Judicial Process In America 9th Edition

Author: Robert A Carp
Publisher: SAGE
ISBN: 1452226326
Size: 76.20 MB
Format: PDF, Docs
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Known for shedding light on the link between the courts, public policy, and the political environment, the new ninth edition of Judicial Process in America provides a comprehensive overview of the American judiciary. Considering the courts from every level, the authors thoroughly cover judges, lawyers, litigants, and the variables at play in judicial decision making. This remarkably current revision will only solidify the bookÆs position as the standard-bearer in the field.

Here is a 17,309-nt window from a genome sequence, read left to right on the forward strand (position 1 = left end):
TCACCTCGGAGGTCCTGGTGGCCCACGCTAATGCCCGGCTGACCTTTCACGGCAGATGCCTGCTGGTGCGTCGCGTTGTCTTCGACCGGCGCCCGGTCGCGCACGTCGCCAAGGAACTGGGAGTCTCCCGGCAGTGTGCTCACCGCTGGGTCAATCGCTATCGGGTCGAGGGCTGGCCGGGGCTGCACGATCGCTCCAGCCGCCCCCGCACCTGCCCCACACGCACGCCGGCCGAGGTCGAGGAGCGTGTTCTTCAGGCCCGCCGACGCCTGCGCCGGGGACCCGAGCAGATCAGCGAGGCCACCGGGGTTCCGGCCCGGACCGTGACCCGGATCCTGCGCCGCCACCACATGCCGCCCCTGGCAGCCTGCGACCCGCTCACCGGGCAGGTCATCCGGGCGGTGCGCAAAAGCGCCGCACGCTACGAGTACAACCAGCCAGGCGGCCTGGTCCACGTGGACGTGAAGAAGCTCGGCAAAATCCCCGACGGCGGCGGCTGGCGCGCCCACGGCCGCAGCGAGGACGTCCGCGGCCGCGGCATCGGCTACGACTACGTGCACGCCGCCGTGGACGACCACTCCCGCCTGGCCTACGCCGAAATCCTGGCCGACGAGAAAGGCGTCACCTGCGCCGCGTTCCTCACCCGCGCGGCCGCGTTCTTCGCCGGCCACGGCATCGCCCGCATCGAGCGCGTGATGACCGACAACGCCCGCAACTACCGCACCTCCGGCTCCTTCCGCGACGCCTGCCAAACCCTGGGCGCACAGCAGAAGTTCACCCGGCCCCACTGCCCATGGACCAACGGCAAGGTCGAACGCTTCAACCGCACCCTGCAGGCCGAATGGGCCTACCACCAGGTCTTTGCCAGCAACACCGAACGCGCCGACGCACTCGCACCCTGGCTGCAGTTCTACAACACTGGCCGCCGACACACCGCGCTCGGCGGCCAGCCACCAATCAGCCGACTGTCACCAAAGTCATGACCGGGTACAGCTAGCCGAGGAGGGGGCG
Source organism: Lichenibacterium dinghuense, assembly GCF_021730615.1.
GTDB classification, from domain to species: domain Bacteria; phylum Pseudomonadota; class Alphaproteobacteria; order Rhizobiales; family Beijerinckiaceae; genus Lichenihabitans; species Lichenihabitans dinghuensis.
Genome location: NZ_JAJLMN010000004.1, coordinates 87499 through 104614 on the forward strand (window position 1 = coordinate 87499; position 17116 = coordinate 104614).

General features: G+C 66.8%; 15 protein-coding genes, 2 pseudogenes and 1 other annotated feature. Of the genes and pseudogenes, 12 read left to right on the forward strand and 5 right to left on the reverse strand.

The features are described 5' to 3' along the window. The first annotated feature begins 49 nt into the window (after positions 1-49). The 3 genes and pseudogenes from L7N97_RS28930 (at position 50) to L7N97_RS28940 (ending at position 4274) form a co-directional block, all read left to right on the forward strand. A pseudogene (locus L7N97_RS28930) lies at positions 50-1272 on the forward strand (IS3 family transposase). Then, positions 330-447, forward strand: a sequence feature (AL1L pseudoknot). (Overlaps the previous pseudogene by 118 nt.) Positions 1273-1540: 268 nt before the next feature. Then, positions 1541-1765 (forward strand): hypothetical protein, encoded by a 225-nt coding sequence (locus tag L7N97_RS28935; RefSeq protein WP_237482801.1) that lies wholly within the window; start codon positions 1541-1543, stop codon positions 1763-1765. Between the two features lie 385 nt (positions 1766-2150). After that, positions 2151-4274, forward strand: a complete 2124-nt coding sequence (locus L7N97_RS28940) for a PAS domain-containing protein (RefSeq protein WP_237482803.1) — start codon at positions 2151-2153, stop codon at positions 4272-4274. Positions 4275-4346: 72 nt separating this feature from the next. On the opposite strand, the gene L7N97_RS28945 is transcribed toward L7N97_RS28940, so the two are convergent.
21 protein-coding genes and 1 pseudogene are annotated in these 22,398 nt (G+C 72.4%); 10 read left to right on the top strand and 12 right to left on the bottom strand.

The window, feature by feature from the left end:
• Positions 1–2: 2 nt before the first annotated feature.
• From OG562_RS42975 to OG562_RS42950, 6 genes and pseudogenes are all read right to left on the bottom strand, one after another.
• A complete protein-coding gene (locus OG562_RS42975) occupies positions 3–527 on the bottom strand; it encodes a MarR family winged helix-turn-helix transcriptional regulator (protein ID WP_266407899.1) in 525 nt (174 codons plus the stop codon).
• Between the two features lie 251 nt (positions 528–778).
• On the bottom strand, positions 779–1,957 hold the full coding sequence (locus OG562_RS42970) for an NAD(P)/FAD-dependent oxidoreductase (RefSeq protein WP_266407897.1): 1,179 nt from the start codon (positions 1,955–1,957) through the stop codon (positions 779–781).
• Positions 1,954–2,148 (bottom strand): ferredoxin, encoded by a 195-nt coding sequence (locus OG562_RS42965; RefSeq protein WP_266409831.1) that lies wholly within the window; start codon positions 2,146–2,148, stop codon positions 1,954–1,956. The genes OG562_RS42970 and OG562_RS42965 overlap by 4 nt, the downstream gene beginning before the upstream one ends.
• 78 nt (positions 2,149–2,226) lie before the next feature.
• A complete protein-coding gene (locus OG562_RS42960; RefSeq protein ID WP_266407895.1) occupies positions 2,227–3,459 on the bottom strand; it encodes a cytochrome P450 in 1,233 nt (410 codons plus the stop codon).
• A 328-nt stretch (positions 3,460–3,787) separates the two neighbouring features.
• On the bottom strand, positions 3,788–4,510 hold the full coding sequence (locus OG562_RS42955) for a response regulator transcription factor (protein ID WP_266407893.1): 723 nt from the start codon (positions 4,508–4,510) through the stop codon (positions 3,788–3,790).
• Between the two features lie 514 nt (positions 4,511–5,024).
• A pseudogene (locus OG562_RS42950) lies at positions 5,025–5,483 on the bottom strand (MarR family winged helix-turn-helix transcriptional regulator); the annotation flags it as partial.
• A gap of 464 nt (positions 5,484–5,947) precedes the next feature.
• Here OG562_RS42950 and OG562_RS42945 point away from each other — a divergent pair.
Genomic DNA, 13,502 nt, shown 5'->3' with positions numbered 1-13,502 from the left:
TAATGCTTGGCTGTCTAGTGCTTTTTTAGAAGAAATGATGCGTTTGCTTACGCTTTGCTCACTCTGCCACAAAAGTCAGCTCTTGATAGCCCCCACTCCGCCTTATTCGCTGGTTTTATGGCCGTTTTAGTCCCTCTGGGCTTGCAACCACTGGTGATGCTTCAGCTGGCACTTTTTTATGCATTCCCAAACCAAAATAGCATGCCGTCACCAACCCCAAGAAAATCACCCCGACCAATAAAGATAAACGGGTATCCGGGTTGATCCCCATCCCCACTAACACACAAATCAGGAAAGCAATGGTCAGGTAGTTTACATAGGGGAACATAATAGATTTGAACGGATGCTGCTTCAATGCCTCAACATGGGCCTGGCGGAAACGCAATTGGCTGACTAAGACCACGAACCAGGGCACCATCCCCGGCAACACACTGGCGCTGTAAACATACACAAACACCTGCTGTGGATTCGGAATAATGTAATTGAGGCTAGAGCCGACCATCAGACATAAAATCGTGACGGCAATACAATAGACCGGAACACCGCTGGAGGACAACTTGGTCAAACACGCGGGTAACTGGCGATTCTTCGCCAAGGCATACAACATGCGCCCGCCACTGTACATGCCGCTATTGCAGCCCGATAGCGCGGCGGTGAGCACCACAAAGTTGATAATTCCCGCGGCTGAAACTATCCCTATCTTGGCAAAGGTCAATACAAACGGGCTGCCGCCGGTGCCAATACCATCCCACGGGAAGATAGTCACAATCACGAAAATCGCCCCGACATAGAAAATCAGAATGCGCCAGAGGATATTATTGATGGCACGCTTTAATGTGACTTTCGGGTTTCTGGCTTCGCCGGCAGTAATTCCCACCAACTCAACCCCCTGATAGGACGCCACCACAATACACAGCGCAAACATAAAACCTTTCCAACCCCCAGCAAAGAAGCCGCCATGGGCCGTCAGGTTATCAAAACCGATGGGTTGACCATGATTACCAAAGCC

The Nature Of The Judicial Process

Author: Benjamin Nathan Cardozo
Publisher: Yale University Press
ISBN:
Size: 78.22 MB
Format: PDF, Kindle
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In this famous treatise, a Supreme Court Justice describes the conscious and unconscious processes by which a judge decides a case. He discusses the sources of information to which he appeals for guidance and analyzes the contribution that considerations of precedent, logical consistency, custom, social welfare, and standards of justice and morals have in shaping his decisions.